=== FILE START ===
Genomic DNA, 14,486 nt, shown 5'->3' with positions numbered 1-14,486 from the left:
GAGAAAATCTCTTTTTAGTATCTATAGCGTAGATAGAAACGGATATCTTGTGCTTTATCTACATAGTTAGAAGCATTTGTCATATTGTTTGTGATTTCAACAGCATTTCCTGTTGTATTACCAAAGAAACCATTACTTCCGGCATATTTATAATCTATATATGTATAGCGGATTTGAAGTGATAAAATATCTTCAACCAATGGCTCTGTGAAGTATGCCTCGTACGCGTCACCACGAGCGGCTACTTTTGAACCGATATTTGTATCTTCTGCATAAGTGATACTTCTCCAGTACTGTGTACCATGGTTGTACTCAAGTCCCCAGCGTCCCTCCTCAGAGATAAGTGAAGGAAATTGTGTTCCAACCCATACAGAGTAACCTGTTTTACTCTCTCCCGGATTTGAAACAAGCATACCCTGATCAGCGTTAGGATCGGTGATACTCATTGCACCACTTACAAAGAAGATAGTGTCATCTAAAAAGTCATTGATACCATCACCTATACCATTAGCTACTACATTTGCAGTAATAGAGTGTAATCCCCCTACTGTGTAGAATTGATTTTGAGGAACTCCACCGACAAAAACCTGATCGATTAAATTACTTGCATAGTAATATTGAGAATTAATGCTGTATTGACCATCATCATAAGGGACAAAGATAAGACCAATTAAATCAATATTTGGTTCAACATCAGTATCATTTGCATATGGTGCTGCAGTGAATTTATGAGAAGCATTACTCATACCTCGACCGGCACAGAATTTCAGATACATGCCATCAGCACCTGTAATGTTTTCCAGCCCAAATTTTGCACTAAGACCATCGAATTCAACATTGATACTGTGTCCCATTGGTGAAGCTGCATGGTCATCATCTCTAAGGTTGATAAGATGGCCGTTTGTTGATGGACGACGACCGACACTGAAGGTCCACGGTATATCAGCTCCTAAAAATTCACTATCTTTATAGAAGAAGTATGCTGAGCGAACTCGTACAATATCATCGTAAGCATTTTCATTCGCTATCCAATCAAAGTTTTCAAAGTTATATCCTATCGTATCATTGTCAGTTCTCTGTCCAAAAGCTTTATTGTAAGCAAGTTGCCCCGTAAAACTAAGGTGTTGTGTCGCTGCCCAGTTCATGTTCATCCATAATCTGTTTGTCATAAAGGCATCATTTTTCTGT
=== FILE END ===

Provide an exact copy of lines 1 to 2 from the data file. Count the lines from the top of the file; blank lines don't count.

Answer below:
Genomic DNA, 14,486 nt, shown 5'->3' with positions numbered 1-14,486 from the left:
GAGAAAATCTCTTTTTAGTATCTATAGCGTAGATAGAAACGGATATCTTGTGCTTTATCTACATAGTTAGAAGCATTTGTCATATTGTTTGTGATTTCAACAGCATTTCCTGTTGTATTACCAAAGAAACCATTACTTCCGGCATATTTATAATCTATATATGTATAGCGGATTTGAAGTGATAAAATATCTTCAACCAATGGCTCTGTGAAGTATGCCTCGTACGCGTCACCACGAGCGGCTACTTTTGAACCGATATTTGTATCTTCTGCATAAGTGATACTTCTCCAGTACTGTGTACCATGGTTGTACTCAAGTCCCCAGCGTCCCTCCTCAGAGATAAGTGAAGGAAATTGTGTTCCAACCCATACAGAGTAACCTGTTTTACTCTCTCCCGGATTTGAAACAAGCATACCCTGATCAGCGTTAGGATCGGTGATACTCATTGCACCACTTACAAAGAAGATAGTGTCATCTAAAAAGTCATTGATACCATCACCTATACCATTAGCTACTACATTTGCAGTAATAGAGTGTAATCCCCCTACTGTGTAGAATTGATTTTGAGGAACTCCACCGACAAAAACCTGATCGATTAAATTACTTGCATAGTAATATTGAGAATTAATGCTGTATTGACCATCATCATAAGGGACAAAGATAAGACCAATTAAATCAATATTTGGTTCAACATCAGTATCATTTGCATATGGTGCTGCAGTGAATTTATGAGAAGCATTACTCATACCTCGACCGGCACAGAATTTCAGATACATGCCATCAGCACCTGTAATGTTTTCCAGCCCAAATTTTGCACTAAGACCATCGAATTCAACATTGATACTGTGTCCCATTGGTGAAGCTGCATGGTCATCATCTCTAAGGTTGATAAGATGGCCGTTTGTTGATGGACGACGACCGACACTGAAGGTCCACGGTATATCAGCTCCTAAAAATTCACTATCTTTATAGAAGAAGTATGCTGAGCGAACTCGTACAATATCATCGTAAGCATTTTCATTCGCTATCCAATCAAAGTTTTCAAAGTTATATCCTATCGTATCATTGTCAGTTCTCTGTCCAAAAGCTTTATTGTAAGCAAGTTGCCCCGTAAAACTAAGGTGTTGTGTCGCTGCCCAGTTCATGTTCATCCATAATCTGTTTGTCATAAAGGCATCATTTTTCTGT